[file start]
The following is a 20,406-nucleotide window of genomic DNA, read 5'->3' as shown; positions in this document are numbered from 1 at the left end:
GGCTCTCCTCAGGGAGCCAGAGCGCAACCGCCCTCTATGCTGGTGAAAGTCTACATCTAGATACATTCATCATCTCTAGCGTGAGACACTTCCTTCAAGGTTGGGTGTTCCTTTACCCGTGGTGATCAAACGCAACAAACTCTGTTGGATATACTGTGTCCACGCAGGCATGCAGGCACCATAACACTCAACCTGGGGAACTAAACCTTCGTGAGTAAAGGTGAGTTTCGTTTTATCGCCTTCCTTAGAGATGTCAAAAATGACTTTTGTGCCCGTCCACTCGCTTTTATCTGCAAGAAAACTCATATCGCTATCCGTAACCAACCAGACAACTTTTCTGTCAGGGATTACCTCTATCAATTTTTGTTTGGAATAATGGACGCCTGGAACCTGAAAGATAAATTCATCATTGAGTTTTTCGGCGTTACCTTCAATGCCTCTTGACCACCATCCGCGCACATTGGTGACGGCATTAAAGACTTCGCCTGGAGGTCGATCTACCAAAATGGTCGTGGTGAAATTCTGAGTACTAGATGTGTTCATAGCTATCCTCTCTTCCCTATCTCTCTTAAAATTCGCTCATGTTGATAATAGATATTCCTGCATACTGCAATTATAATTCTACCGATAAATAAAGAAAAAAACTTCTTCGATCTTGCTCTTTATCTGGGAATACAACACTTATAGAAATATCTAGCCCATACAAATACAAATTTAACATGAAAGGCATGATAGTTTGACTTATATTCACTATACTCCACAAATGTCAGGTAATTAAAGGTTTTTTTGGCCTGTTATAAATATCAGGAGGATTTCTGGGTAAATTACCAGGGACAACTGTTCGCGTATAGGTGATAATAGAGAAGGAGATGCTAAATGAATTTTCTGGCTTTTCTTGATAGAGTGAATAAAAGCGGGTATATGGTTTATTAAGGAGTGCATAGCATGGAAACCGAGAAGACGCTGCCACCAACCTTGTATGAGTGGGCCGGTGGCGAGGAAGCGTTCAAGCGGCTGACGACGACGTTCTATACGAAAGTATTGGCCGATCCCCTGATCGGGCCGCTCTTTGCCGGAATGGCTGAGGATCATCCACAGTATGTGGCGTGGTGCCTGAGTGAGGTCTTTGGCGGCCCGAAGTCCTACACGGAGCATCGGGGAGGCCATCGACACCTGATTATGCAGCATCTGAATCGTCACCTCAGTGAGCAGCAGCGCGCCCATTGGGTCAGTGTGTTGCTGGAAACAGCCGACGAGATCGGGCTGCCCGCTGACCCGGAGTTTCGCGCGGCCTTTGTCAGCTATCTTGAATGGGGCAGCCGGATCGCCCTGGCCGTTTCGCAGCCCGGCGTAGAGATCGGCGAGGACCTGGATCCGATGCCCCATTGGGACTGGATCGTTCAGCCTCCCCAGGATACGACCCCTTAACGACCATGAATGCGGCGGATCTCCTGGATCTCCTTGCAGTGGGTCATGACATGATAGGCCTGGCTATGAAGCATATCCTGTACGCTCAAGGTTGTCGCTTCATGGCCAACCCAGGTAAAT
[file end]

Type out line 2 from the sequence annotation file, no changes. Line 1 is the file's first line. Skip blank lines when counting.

GGCTCTCCTCAGGGAGCCAGAGCGCAACCGCCCTCTATGCTGGTGAAAGTCTACATCTAGATACATTCATCATCTCTAGCGTGAGACACTTCCTTCAAGGTTGGGTGTTCCTTTACCCGTGGTGATCAAACGCAACAAACTCTGTTGGATATACTGTGTCCACGCAGGCATGCAGGCACCATAACACTCAACCTGGGGAACTAAACCTTCGTGAGTAAAGGTGAGTTTCGTTTTATCGCCTTCCTTAGAGATGTCAAAAATGACTTTTGTGCCCGTCCACTCGCTTTTATCTGCAAGAAAACTCATATCGCTATCCGTAACCAACCAGACAACTTTTCTGTCAGGGATTACCTCTATCAATTTTTGTTTGGAATAATGGACGCCTGGAACCTGAAAGATAAATTCATCATTGAGTTTTTCGGCGTTACCTTCAATGCCTCTTGACCACCATCCGCGCACATTGGTGACGGCATTAAAGACTTCGCCTGGAGGTCGATCTACCAAAATGGTCGTGGTGAAATTCTGAGTACTAGATGTGTTCATAGCTATCCTCTCTTCCCTATCTCTCTTAAAATTCGCTCATGTTGATAATAGATATTCCTGCATACTGCAATTATAATTCTACCGATAAATAAAGAAAAAAACTTCTTCGATCTTGCTCTTTATCTGGGAATACAACACTTATAGAAATATCTAGCCCATACAAATACAAATTTAACATGAAAGGCATGATAGTTTGACTTATATTCACTATACTCCACAAATGTCAGGTAATTAAAGGTTTTTTTGGCCTGTTATAAATATCAGGAGGATTTCTGGGTAAATTACCAGGGACAACTGTTCGCGTATAGGTGATAATAGAGAAGGAGATGCTAAATGAATTTTCTGGCTTTTCTTGATAGAGTGAATAAAAGCGGGTATATGGTTTATTAAGGAGTGCATAGCATGGAAACCGAGAAGACGCTGCCACCAACCTTGTATGAGTGGGCCGGTGGCGAGGAAGCGTTCAAGCGGCTGACGACGACGTTCTATACGAAAGTATTGGCCGATCCCCTGATCGGGCCGCTCTTTGCCGGAATGGCTGAGGATCATCCACAGTATGTGGCGTGGTGCCTGAGTGAGGTCTTTGGCGGCCCGAAGTCCTACACGGAGCATCGGGGAGGCCATCGACACCTGATTATGCAGCATCTGAATCGTCACCTCAGTGAGCAGCAGCGCGCCCATTGGGTCAGTGTGTTGCTGGAAACAGCCGACGAGATCGGGCTGCCCGCTGACCCGGAGTTTCGCGCGGCCTTTGTCAGCTATCTTGAATGGGGCAGCCGGATCGCCCTGGCCGTTTCGCAGCCCGGCGTAGAGATCGGCGAGGACCTGGATCCGATGCCCCATTGGGACTGGATCGTTCAGCCTCCCCAGGATACGACCCCTTAACGACCATGAATGCGGCGGATCTCCTGGATCTCCTTGCAGTGGGTCATGACATGATAGGCCTGGCTATGAAGCATATCCTGTACGCTCAAGGTTGTCGCTTCATGGCCAACCCAGGTAAAT